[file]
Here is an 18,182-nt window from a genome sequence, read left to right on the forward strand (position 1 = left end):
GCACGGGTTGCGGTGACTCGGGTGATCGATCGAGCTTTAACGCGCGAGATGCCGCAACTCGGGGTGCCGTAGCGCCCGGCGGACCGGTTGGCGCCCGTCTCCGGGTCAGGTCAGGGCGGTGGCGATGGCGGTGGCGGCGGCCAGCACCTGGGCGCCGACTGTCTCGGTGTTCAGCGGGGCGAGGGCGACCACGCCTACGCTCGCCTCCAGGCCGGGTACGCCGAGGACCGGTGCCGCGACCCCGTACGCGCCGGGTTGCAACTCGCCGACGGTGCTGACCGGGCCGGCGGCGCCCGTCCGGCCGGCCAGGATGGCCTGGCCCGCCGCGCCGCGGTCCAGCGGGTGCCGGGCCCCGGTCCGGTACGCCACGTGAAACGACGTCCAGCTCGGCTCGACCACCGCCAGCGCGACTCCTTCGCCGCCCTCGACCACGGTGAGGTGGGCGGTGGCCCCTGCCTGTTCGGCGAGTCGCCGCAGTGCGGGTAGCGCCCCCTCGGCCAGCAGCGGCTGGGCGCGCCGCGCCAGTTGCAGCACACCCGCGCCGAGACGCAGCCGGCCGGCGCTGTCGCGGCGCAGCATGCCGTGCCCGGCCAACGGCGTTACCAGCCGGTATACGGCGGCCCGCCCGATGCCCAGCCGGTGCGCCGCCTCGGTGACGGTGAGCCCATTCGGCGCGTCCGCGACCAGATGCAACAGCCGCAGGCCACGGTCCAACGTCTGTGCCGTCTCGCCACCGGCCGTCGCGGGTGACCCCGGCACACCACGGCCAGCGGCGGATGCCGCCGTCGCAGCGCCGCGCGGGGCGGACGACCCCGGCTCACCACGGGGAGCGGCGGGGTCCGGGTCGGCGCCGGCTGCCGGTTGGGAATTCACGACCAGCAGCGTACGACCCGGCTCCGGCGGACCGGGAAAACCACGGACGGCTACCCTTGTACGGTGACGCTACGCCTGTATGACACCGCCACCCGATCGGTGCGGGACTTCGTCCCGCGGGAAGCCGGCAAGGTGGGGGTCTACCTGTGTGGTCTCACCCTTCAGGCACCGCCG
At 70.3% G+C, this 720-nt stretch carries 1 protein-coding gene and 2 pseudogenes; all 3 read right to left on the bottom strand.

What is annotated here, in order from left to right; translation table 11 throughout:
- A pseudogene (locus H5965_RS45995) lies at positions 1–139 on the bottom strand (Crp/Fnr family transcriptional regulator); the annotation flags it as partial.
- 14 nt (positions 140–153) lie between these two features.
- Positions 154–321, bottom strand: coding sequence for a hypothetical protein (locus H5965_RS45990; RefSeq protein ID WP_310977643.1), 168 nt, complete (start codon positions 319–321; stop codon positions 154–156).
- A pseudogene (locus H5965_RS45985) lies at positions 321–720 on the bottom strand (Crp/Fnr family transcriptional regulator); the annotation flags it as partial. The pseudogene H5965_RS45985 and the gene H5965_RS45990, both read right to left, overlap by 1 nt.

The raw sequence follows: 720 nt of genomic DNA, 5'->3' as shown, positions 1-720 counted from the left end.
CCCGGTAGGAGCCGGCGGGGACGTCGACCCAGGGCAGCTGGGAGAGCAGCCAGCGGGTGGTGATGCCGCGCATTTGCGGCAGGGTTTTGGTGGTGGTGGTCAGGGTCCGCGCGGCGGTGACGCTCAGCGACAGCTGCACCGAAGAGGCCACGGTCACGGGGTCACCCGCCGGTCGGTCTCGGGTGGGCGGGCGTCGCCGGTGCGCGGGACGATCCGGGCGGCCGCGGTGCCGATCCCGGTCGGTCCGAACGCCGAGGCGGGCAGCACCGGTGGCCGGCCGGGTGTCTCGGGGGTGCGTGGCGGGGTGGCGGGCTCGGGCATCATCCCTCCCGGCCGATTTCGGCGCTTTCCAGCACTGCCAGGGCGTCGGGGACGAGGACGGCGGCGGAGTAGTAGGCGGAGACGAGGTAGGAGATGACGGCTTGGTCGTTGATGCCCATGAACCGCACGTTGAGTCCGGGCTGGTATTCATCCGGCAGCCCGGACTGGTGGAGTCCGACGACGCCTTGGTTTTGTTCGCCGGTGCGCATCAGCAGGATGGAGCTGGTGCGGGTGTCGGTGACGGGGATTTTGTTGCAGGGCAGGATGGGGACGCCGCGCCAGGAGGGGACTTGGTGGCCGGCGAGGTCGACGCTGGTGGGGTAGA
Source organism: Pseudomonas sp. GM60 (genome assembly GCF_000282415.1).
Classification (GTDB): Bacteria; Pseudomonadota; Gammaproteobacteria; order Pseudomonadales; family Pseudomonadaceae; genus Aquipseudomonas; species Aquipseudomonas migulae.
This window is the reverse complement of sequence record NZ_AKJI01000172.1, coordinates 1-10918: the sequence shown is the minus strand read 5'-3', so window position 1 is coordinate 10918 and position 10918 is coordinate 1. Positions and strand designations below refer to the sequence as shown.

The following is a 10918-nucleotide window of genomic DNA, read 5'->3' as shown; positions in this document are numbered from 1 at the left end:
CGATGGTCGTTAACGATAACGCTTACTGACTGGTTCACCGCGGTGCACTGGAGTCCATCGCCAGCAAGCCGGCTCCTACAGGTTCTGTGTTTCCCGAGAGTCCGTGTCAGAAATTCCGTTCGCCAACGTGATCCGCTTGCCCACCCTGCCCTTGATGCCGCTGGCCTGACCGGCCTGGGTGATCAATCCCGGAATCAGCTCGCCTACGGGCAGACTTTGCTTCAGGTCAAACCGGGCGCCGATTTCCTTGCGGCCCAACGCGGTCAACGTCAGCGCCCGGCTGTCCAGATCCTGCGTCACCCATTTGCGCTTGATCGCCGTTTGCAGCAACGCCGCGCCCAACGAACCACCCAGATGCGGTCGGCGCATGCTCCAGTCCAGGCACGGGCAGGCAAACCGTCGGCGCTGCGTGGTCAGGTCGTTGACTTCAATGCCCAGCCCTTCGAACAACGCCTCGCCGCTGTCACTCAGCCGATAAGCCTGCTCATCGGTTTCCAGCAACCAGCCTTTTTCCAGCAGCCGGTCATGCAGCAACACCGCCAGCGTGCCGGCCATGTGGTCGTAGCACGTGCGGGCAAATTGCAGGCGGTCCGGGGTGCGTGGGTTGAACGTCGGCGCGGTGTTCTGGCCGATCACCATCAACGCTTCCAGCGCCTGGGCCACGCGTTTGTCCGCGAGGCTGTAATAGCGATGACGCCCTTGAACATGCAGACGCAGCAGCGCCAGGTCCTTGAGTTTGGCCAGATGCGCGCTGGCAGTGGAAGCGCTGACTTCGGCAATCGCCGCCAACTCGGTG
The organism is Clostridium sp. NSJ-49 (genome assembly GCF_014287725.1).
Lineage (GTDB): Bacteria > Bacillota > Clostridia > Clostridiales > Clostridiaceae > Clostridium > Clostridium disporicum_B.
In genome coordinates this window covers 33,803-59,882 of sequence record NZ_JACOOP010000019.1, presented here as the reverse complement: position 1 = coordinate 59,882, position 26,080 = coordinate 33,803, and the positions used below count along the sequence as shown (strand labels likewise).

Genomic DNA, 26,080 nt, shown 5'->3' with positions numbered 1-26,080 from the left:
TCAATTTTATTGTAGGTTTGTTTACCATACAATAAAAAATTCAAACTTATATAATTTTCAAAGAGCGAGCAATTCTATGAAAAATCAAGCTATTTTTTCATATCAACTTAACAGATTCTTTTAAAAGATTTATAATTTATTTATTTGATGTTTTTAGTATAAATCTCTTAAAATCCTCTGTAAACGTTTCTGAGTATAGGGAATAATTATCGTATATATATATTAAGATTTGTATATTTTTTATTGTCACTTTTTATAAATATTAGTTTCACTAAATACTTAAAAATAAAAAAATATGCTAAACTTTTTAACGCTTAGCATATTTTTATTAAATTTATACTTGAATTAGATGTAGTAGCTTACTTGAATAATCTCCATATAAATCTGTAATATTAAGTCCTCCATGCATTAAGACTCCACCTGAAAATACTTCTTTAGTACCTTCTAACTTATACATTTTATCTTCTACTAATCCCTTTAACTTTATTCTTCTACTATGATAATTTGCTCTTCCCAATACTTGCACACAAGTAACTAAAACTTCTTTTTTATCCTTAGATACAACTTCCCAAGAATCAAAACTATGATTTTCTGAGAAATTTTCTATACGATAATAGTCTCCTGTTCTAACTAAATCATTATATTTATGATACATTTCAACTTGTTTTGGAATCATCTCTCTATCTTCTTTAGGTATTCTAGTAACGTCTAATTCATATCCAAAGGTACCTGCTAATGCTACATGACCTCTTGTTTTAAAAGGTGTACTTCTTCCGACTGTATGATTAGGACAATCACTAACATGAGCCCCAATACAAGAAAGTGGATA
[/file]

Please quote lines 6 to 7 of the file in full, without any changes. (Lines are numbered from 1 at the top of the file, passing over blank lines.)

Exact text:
- 14 nt (positions 140–153) lie between these two features.
- Positions 154–321, bottom strand: coding sequence for a hypothetical protein (locus H5965_RS45990; RefSeq protein ID WP_310977643.1), 168 nt, complete (start codon positions 319–321; stop codon positions 154–156).